RESERVE Bank of Zimbabwe (RBZ) governor John Mangudya says the central bank is increasing surveillance on struggling banks, as his office moves to avoid more bank closures and restore confidence in the financial services sector.
Following the closure of a number of banks in recent months, the latest being AfrAsia Bank which lost its operating licence last week, Mangudya said the banking sectors’ reputation was at stake.
He said monitoring efforts would also be scaled up on all banks, even on institutions generally believed to be safe and sound.
“We do not want negativity and the central bank will engage shareholders of struggling banks to make sure their house is in order,” said the RBZ governor.
“In fact, we have begun talking to these shareholders because what we don’t want is to have more banks closed. Closing a bank is very painful to depositors and employees. It hurts the economy and we want to avoid that.”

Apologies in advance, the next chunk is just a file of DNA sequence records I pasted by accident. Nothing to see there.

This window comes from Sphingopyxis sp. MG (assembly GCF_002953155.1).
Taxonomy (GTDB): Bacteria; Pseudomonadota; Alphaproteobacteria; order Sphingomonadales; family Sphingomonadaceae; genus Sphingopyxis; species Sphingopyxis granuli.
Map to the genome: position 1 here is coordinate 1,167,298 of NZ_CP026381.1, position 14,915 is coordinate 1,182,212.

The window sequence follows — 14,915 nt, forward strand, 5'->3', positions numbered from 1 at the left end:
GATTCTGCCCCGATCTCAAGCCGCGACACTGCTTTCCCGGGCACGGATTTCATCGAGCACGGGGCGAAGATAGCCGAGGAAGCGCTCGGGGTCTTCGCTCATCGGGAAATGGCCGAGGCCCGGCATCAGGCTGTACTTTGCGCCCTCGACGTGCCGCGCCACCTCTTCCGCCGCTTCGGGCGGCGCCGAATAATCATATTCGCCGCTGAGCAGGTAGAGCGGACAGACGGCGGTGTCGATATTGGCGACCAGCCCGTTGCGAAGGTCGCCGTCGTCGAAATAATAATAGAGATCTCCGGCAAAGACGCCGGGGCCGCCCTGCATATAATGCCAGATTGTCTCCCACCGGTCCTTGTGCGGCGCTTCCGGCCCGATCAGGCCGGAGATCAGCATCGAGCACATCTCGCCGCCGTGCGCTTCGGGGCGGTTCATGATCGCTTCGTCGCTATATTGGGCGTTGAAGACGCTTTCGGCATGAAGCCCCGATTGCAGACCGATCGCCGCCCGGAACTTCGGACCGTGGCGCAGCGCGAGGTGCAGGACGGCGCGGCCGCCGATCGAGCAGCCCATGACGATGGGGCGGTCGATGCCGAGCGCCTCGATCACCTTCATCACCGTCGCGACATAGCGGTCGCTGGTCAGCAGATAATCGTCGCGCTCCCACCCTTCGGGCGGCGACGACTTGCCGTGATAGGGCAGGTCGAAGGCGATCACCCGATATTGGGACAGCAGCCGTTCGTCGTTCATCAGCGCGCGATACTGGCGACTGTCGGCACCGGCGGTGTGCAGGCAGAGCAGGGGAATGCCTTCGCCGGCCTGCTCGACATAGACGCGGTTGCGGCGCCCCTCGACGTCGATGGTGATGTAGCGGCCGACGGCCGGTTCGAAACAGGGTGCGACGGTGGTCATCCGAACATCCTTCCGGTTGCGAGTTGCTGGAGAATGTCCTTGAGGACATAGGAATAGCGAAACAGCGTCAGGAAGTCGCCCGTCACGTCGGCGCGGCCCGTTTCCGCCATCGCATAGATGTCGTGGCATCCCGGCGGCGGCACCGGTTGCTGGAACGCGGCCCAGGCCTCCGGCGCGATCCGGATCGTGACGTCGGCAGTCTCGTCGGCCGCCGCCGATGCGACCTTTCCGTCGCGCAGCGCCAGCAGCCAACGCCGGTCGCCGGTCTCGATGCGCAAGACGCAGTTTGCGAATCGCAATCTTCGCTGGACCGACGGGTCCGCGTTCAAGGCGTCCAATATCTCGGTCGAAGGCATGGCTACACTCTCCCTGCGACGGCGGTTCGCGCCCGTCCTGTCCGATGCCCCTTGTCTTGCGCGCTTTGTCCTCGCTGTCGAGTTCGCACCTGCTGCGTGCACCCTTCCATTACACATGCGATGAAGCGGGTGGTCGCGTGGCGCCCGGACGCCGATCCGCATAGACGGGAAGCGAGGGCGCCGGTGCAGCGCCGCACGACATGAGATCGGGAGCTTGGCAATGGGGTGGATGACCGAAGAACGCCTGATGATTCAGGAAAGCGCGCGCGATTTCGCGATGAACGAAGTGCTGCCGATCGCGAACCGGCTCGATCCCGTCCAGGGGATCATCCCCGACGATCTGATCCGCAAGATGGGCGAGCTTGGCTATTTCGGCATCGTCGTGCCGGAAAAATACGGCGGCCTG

Mangudya in late 2014 vowed to restore confidence in the banking sector through a number of initiatives, including one on one dialogue with struggling banks.
Based on Mangudya’s maiden monetary policy statement in 2014- which singled out Allied Bank alongside Tetrad Investment Bank (Tetrad), AfrAsia and Metbank, as struggling banks that were under the monetary authorities’ watch, Tetrad and Metbank remain in the red after AfrAsia and Allied Bank lost their licenses.
Tetrad was in November 2014 suspended from taking deposits and issuing loans until it completes a crucial recapitalisation exercise.
The bank has since been placed under judicial management after a number of potential investors failed to seal a deal with the banks’ owners. As at December 31 2014, Tetrad’s shareholder funds stood at a negative US$20 million.
Last week, the RBZ cancelled the operating licence of Afrasia after determining the bank was no longer safe, forcing shareholders retreated due to the bank’s huge liabilities of more than US$100 million, according to informed sources.